Background: Pigmented purpuric dermatoses (PPD) are a spectrum of disorders characterized by a distinct purpuric rash. Although PPD can be easily diagnosed, the disease entity remains an enigma and a therapeutic challenge. Objective: The purpose of this study was to investigate the characteristics and clinical manifestations of PPD and to elucidate the relationship between assumed etiologic factors and the clinical manifestations of PPD and treatment responses. Methods: Retrograde analyses were performed to identify appropriate PPD patients who visited Korea University Medical Center Anam Hospital from 2002 to 2012. Results: Information on 113 patients with PPD was analyzed, and 38 subjects with skin biopsy were included for this study. Schamberg's disease was the most frequent clinical type (60.5%). Concomitant diseases included hypertension (15.8%), diabetes (10.5%), and others. Associated medication histories included statins (13.2%), beta blockers (10.5%), and others. Possibly associated etiologic factors were recent upper respiratory infection (5.3%), high orthostatic pressure due to prolonged standing (2.6%), and strenuous exercise (2.6%). A total of 36 patients (94.7%) were treated with one or more treatment methods, including oral antihistamines, pentoxifylline, topical steroids, and/or phototherapy. There was no significant difference in disease progress according to underlying diseases, medications, or association factors (p>0.05). Conclusion: Our overall results were grossly consistent with the existing literature, excluding several findings. Although a possible relationship between PPD and cardiovascular disease or cardiovascular medication was proposed at the beginning of the study, no statistically significant correlations were found according to the specific clinical types and treatment responses (p> 0.05).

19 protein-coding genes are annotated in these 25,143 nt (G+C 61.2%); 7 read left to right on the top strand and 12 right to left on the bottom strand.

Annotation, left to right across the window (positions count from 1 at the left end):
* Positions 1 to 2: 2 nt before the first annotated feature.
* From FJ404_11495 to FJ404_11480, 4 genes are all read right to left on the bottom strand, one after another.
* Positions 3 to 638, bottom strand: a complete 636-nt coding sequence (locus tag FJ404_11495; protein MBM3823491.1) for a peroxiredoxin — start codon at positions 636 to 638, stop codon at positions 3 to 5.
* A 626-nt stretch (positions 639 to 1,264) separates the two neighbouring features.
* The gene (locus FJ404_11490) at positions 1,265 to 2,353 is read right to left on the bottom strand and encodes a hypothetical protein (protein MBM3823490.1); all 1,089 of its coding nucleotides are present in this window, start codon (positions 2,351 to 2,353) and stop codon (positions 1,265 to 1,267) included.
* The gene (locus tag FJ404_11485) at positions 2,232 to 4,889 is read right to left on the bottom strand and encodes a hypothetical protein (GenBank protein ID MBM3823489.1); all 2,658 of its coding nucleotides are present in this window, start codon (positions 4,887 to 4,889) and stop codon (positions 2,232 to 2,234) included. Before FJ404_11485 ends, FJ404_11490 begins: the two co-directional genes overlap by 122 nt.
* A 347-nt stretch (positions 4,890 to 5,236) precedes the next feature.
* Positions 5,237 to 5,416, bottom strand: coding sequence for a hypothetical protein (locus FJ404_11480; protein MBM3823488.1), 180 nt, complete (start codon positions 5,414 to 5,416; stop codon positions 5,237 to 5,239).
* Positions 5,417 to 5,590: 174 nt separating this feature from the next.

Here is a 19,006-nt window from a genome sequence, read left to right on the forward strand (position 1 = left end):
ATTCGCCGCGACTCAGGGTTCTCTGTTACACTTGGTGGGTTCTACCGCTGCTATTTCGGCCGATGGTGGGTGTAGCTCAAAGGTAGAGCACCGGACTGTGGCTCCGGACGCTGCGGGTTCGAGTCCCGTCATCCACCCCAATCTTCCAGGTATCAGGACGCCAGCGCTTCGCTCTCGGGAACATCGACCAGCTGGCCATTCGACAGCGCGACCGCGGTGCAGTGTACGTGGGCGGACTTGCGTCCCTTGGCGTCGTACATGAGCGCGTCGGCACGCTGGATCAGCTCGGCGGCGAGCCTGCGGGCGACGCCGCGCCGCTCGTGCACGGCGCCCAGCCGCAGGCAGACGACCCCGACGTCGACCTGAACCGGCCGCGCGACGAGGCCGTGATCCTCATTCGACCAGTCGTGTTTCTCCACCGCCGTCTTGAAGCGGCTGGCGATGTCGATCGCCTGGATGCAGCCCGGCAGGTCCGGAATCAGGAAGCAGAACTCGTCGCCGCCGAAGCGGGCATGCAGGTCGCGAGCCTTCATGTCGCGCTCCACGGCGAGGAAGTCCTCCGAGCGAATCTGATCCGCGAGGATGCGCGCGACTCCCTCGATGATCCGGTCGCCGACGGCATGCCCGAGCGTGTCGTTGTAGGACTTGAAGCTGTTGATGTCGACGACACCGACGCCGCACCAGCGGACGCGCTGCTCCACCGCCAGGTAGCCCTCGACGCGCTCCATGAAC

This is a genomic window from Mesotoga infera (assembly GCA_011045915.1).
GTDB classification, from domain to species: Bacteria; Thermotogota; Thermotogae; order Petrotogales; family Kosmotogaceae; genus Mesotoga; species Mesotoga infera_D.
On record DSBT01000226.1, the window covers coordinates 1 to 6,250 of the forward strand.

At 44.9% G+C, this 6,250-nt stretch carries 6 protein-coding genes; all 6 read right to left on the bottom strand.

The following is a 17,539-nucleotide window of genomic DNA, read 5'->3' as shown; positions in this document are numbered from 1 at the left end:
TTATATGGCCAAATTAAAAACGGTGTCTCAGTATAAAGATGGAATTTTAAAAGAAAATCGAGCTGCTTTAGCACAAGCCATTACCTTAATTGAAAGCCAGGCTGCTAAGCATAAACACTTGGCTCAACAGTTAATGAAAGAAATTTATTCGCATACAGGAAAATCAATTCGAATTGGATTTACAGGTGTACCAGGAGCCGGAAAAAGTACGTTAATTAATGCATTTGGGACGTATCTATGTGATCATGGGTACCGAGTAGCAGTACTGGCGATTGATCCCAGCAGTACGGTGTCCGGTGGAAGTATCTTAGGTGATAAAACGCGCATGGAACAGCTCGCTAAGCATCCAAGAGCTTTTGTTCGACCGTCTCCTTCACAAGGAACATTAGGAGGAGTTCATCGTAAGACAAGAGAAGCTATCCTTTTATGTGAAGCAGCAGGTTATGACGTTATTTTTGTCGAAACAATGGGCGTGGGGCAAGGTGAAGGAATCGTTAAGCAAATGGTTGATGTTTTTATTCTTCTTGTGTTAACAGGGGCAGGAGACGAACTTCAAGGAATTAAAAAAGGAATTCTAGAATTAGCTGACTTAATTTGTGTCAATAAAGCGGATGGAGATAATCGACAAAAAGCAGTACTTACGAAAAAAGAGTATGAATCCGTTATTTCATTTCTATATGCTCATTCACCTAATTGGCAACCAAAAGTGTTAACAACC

- Pigmented purpuric dermatoses
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